The workshop is an outgrowth of the work that of a group that Lynne created called The Pachamama Alliance. The Pachamama Alliance has a twofold mission :
"To preserve the tropical rainforests by empowering the indigenous people who are its natural custodians.
To contribute to the creation of a new global vision of equity and sustainability for all."
The experience of the day was transforming for many of the participants and I recommend it VERY HIGHLY to anyone reading this column. You can learn more at http://www.pachamama.org/atd/
The workshop is based on many generations of indigenous wisdom, born out of deep relationship with the earth. The material in the workshop is a clarion-call from the ancestral wisdom to our modern civilization to restore our balance with the planet we live on.
What does the workshop and the rainforest have to do with sustainable wealth?
I found a part of the answer when I "randomly" cracked open Lynne's book today, seeking the answer
Here's what I found - it speaks for itself!
Chapter 4 "Sufficiency"
She writes - "When you let go of trying to get more of what you don't really need, it frees up oceans of energy to make a difference with what you have. When you make a difference with what you have, it expands."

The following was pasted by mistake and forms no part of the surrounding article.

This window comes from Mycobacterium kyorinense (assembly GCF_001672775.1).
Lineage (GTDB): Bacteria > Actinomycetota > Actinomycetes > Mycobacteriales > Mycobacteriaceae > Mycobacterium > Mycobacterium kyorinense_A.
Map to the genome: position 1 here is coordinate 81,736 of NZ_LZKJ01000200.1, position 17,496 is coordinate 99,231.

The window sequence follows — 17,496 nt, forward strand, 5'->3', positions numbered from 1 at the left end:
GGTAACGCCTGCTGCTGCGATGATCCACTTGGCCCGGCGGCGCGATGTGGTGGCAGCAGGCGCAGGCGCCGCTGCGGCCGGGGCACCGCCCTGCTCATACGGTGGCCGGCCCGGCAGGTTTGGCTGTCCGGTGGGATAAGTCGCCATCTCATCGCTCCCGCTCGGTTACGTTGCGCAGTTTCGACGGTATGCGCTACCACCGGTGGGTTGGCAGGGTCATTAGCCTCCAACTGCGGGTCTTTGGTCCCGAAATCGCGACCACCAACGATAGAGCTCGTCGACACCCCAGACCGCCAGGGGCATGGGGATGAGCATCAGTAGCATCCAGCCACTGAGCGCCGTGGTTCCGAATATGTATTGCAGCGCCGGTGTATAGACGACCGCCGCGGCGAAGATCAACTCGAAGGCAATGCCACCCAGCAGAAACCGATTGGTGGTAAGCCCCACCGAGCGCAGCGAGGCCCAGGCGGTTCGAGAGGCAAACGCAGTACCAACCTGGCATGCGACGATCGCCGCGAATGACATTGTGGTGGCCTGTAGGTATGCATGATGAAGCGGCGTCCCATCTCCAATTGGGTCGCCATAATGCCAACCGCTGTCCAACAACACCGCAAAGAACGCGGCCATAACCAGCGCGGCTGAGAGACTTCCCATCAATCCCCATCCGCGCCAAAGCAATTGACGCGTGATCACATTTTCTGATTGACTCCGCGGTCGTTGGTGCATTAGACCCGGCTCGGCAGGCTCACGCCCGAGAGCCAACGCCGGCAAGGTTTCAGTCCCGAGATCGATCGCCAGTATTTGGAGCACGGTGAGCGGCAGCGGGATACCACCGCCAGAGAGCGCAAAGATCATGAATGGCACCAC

In the chapter Lynne speaks of her encounter with the Achuar people in the Ecuadorian rainforest in the early nineties. She refers to them as "naturally prosperous" since they hadn't "won some economic game to be prosperous"
She continues by saying
"With no money, no accumulation of goods, and none of the conveniences of our Western lifestyle, still there was no suggestion of scarcity; no lack and no fear that there wouldn't be enough of what they needed. There was no chase for more, no resignation or belief that they were living lives of less-than."
"They lived (and still do) in the experience and expression of enough, or what I call sufficiency. Instead of seeking more, they treasure and steward thoughtfully what is already there."
"for the Achuar, wealth means being present to the fullness and richness of the moment and sharing that with one another."
Naturally, we don't have to live in a rainforest to experience the same state of being.
These ideas point me to an innate fullness of being that is right here and always available to us.
They are a reminder that we don't need to live in the rainforest in order to return to the natural state of abundance-consciousness which we can share with eachother so fully.
Obviously, we can embrace the state of sufficiency and express throughout our relationships no matter where we live - to me this is true wealth and the hallmark of well being.
Friday, September 01, 2006
Since it was just a year ago this week that we saw the destruction of New Orleans, I thought I'd report on the topic of how the application of ecological economics could have benefited the home of Dixieland Jazz and Creole Cooking. (incidentally, New Orleans is the birthplace of my paternal Grandparents - my Grandpa was born in the French Quarter in the famous building with rod iron balconies...)